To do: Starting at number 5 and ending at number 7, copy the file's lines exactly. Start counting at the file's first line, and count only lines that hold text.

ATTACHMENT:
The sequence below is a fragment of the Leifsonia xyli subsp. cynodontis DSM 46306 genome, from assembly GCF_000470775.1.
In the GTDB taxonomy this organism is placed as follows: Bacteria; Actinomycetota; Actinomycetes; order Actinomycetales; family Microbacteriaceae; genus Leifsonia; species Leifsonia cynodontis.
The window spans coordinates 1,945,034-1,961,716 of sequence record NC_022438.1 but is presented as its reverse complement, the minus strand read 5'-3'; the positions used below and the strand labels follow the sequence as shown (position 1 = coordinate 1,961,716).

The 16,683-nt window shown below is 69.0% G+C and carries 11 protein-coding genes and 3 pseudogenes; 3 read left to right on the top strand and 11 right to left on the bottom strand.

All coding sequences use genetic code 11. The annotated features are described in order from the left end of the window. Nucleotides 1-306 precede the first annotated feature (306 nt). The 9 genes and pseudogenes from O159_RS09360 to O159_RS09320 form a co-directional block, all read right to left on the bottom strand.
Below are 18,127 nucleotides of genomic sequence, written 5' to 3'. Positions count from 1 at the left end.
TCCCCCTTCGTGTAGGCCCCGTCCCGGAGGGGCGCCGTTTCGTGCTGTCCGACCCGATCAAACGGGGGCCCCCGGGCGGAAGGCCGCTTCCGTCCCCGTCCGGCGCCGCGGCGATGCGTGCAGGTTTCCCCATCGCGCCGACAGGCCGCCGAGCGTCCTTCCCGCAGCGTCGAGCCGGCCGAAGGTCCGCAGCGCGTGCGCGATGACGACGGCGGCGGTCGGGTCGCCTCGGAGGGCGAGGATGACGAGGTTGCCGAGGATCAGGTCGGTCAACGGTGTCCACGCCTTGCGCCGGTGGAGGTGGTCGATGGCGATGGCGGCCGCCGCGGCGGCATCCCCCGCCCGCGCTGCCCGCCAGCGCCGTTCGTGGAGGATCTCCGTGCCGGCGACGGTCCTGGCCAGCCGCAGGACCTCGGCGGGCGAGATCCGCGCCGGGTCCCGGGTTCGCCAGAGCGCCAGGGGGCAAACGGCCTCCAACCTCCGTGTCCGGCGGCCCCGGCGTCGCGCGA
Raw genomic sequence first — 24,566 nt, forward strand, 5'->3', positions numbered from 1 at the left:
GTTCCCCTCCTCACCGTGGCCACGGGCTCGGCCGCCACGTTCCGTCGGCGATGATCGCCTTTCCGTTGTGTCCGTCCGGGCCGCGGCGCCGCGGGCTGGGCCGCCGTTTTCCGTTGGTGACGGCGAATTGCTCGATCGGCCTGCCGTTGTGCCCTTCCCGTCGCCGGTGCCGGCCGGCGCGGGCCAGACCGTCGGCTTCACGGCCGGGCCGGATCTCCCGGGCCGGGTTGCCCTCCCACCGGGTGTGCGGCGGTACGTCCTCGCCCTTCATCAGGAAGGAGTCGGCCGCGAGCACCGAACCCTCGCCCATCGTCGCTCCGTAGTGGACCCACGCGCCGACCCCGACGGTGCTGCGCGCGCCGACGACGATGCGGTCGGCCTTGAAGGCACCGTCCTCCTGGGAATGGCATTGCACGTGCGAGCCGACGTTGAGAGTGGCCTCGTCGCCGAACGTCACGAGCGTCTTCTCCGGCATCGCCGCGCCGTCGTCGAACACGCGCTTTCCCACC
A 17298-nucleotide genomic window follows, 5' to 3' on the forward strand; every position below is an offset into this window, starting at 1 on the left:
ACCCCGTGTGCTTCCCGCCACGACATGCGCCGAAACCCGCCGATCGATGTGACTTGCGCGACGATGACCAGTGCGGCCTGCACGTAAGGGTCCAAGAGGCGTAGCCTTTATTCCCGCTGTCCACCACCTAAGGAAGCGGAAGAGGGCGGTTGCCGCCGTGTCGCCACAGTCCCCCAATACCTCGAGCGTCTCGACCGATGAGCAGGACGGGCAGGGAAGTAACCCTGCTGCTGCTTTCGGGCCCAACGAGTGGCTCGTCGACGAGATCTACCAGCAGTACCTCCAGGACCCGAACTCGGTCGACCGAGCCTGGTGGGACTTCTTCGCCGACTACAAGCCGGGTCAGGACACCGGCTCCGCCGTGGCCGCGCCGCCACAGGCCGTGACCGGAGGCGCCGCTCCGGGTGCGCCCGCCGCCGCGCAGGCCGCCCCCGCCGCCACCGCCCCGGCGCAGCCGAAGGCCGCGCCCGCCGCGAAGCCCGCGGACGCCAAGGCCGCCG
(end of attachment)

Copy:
All coding sequences use genetic code 11. The annotated features are described in order from the left end of the window. Nucleotides 1-306 precede the first annotated feature (306 nt). The 9 genes and pseudogenes from O159_RS09360 to O159_RS09320 form a co-directional block, all read right to left on the bottom strand.
Below are 18,127 nucleotides of genomic sequence, written 5' to 3'. Positions count from 1 at the left end.
TCCCCCTTCGTGTAGGCCCCGTCCCGGAGGGGCGCCGTTTCGTGCTGTCCGACCCGATCAAACGGGGGCCCCCGGGCGGAAGGCCGCTTCCGTCCCCGTCCGGCGCCGCGGCGATGCGTGCAGGTTTCCCCATCGCGCCGACAGGCCGCCGAGCGTCCTTCCCGCAGCGTCGAGCCGGCCGAAGGTCCGCAGCGCGTGCGCGATGACGACGGCGGCGGTCGGGTCGCCTCGGAGGGCGAGGATGACGAGGTTGCCGAGGATCAGGTCGGTCAACGGTGTCCACGCCTTGCGCCGGTGGAGGTGGTCGATGGCGATGGCGGCCGCCGCGGCGGCATCCCCCGCCCGCGCTGCCCGCCAGCGCCGTTCGTGGAGGATCTCCGTGCCGGCGACGGTCCTGGCCAGCCGCAGGACCTCGGCGGGCGAGATCCGCGCCGGGTCCCGGGTTCGCCAGAGCGCCAGGGGGCAAACGGCCTCCAACCTCCGTGTCCGGCGGCCCCGGCGTCGCGCGA